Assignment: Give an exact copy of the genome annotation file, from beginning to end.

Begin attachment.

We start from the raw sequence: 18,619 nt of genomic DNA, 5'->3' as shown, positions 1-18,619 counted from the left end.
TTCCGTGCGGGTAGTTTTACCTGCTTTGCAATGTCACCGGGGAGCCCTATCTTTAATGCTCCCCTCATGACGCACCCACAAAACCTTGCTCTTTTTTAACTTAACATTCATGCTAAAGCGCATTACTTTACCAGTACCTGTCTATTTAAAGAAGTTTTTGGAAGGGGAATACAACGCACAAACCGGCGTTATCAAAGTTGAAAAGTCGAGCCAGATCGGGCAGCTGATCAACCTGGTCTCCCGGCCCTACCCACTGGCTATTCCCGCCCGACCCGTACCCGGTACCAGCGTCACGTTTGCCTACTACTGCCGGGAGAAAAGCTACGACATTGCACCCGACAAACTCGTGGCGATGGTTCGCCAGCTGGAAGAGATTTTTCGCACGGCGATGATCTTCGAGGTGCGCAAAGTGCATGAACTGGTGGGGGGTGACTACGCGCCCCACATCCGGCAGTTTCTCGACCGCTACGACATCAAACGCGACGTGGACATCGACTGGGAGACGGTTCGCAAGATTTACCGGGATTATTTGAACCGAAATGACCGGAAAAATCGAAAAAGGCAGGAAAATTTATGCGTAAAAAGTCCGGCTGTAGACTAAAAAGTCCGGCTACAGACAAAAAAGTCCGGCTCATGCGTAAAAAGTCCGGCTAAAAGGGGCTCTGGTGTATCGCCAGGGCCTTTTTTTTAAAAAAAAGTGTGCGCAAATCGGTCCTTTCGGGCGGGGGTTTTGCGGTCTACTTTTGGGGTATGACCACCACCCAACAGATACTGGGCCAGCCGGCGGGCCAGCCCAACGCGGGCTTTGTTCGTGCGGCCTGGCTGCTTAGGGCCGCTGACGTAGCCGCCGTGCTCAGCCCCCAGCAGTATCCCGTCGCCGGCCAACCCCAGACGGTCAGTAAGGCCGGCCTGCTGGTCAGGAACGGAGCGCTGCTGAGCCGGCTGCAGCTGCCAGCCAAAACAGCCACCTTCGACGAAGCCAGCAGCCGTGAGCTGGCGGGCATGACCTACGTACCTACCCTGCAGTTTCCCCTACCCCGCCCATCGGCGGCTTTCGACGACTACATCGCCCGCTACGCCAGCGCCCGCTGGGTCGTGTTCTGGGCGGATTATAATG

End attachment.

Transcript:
We start from the raw sequence: 18,619 nt of genomic DNA, 5'->3' as shown, positions 1-18,619 counted from the left end.
TTCCGTGCGGGTAGTTTTACCTGCTTTGCAATGTCACCGGGGAGCCCTATCTTTAATGCTCCCCTCATGACGCACCCACAAAACCTTGCTCTTTTTTAACTTAACATTCATGCTAAAGCGCATTACTTTACCAGTACCTGTCTATTTAAAGAAGTTTTTGGAAGGGGAATACAACGCACAAACCGGCGTTATCAAAGTTGAAAAGTCGAGCCAGATCGGGCAGCTGATCAACCTGGTCTCCCGGCCCTACCCACTGGCTATTCCCGCCCGACCCGTACCCGGTACCAGCGTCACGTTTGCCTACTACTGCCGGGAGAAAAGCTACGACATTGCACCCGACAAACTCGTGGCGATGGTTCGCCAGCTGGAAGAGATTTTTCGCACGGCGATGATCTTCGAGGTGCGCAAAGTGCATGAACTGGTGGGGGGTGACTACGCGCCCCACATCCGGCAGTTTCTCGACCGCTACGACATCAAACGCGACGTGGACATCGACTGGGAGACGGTTCGCAAGATTTACCGGGATTATTTGAACCGAAATGACCGGAAAAATCGAAAAAGGCAGGAAAATTTATGCGTAAAAAGTCCGGCTGTAGACTAAAAAGTCCGGCTACAGACAAAAAAGTCCGGCTCATGCGTAAAAAGTCCGGCTAAAAGGGGCTCTGGTGTATCGCCAGGGCCTTTTTTTTAAAAAAAAGTGTGCGCAAATCGGTCCTTTCGGGCGGGGGTTTTGCGGTCTACTTTTGGGGTATGACCACCACCCAACAGATACTGGGCCAGCCGGCGGGCCAGCCCAACGCGGGCTTTGTTCGTGCGGCCTGGCTGCTTAGGGCCGCTGACGTAGCCGCCGTGCTCAGCCCCCAGCAGTATCCCGTCGCCGGCCAACCCCAGACGGTCAGTAAGGCCGGCCTGCTGGTCAGGAACGGAGCGCTGCTGAGCCGGCTGCAGCTGCCAGCCAAAACAGCCACCTTCGACGAAGCCAGCAGCCGTGAGCTGGCGGGCATGACCTACGTACCTACCCTGCAGTTTCCCCTACCCCGCCCATCGGCGGCTTTCGACGACTACATCGCCCGCTACGCCAGCGCCCGCTGGGTCGTGTTCTGGGCGGATTATAATG